L1: Appeals in general
Appeals to the High Court
“(3) Where –
(a) it is so agreed between the appellant and the Board, or
(b) the High Court, on an application made by the appellant, is satisfied that the matters to be decided on the appeal are likely to be substantially confined to question of law and gives leave for that purpose,
the appeal may be notified to the High Court.” (IHTA 1984, s.222(3)).
For examples of where permission was given by the High Court see Routier v. HMRC  EWHC 3010 (Ch) and Barclays Wealth Trustees (Jersey) Ltd v. HMRC  EWHC 2878 (Ch).
Reason for Tribunals to take cases away from ordinary courts
“This is in keeping with the overriding aim of the tribunal system. It was set up to take issues away from the ordinary courts so that they could be dealt with by a specialist tribunal as quickly and simply as possible.” (SCA Packaging Ltd v. Boyle  UKHL 37, §9).
Nature of an appeal
Appeal to FTT not an appeal in ordinary sense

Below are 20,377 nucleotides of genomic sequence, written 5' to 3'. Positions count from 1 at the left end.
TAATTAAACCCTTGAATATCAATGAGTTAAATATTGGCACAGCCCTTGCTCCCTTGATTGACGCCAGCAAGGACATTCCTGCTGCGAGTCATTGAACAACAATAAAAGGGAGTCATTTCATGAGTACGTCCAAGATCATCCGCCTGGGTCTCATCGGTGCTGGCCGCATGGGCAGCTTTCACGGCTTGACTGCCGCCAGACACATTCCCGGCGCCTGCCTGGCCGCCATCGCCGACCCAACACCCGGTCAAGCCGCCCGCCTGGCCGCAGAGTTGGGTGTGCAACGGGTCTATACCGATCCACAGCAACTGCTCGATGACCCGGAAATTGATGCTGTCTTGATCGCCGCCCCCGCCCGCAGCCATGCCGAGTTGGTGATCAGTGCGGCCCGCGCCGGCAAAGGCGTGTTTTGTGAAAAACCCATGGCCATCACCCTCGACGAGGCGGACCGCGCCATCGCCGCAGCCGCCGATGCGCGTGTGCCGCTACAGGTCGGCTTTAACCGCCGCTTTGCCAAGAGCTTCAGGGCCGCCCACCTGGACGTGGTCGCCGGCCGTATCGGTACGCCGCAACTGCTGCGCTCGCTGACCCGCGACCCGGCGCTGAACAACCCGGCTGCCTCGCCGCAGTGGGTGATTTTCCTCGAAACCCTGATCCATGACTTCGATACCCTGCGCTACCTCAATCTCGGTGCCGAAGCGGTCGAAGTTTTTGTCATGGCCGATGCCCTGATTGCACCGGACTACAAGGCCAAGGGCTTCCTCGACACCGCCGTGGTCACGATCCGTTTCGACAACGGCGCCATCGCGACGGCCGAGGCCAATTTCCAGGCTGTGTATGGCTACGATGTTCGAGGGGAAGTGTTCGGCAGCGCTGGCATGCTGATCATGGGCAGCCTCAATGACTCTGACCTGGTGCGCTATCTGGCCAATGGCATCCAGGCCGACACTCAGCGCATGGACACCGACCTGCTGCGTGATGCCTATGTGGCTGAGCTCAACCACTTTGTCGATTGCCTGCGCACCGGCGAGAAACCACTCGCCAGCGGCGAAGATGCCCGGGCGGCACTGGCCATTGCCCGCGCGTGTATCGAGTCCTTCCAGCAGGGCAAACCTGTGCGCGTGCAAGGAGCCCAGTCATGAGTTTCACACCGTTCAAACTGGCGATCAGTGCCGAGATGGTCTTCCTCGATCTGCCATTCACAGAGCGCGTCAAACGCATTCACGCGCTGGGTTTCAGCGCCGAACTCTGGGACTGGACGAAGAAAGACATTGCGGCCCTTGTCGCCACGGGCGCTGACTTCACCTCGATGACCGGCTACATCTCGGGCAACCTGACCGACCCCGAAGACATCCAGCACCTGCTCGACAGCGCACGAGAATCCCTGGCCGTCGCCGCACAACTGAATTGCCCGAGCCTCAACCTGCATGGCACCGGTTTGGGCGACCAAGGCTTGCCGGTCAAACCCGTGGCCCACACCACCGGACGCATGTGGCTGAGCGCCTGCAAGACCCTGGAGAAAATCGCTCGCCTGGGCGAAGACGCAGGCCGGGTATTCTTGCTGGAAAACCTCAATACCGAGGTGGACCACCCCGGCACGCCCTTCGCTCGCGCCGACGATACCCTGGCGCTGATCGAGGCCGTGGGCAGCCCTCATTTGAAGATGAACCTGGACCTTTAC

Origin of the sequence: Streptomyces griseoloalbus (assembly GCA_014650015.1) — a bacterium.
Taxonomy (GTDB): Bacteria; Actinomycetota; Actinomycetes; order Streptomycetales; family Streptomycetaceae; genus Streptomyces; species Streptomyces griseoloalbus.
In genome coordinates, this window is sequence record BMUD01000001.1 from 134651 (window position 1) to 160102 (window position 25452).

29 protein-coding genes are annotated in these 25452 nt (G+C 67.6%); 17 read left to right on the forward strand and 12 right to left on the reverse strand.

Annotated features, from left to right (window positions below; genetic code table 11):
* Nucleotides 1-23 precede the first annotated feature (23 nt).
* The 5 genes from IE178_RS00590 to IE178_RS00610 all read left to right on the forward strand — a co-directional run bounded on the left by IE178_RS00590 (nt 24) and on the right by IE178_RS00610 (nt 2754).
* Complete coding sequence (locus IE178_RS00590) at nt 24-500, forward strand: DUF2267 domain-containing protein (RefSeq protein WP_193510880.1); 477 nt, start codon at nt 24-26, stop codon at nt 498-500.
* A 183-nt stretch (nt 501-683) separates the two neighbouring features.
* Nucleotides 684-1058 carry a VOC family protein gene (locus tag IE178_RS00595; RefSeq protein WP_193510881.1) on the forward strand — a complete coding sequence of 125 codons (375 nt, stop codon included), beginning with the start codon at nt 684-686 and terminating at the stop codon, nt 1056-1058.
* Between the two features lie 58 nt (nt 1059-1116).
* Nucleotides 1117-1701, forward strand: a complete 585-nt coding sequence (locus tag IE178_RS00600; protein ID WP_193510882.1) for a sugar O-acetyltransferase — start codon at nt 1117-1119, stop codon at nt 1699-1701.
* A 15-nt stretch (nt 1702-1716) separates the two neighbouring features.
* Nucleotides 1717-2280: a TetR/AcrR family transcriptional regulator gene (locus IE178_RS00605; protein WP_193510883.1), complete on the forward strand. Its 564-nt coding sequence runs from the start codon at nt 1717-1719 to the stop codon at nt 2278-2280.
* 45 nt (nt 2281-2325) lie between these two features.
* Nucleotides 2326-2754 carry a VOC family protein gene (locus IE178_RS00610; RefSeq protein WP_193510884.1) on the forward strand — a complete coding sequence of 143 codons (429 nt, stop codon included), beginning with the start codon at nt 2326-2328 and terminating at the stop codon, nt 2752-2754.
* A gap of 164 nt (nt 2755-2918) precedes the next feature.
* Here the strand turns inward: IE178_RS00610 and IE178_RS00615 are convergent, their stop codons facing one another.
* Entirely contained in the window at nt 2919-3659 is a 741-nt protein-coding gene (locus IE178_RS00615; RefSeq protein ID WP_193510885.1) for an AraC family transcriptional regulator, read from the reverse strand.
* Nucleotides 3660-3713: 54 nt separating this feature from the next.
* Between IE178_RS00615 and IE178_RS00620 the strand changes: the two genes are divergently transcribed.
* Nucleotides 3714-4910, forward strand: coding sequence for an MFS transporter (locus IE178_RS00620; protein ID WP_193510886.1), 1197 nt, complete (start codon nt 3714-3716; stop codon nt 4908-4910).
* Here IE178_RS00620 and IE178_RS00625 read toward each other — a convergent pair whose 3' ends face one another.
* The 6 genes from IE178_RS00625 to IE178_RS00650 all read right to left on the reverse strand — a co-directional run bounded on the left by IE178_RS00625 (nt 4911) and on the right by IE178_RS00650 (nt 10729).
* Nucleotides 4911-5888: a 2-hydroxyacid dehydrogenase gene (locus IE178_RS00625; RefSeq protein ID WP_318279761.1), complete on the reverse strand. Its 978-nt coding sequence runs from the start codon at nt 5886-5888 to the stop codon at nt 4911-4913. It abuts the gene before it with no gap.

“…it was said that, as the proceedings before the Special Commissioners were by way of "appeal" from the assessing Commissioners on general principles, the company should therefore open the appeal, as in the case of other appeals…With all respect, that submission is based on a fallacy, for there is nothing in the nature of a hearing before the assessing Commissioners; the company is not heard or even present when the assessing Commissioners consider the matter. Further, as was stated to be the fact in this case by Counsel before the Special Commissioners, the company is often unable to obtain from the assessing Commissioners any statement of the grounds upon which they sought to justify the direction. So there is no hearing and no reasoned judgment, but only a direction. It is impossible to apply to an appeal from such a proceeding the rules which apply to appeals from judicial hearings in the ordinary sense.” (CIR v. Transport Economy Ltd 35 TC 600 at 606).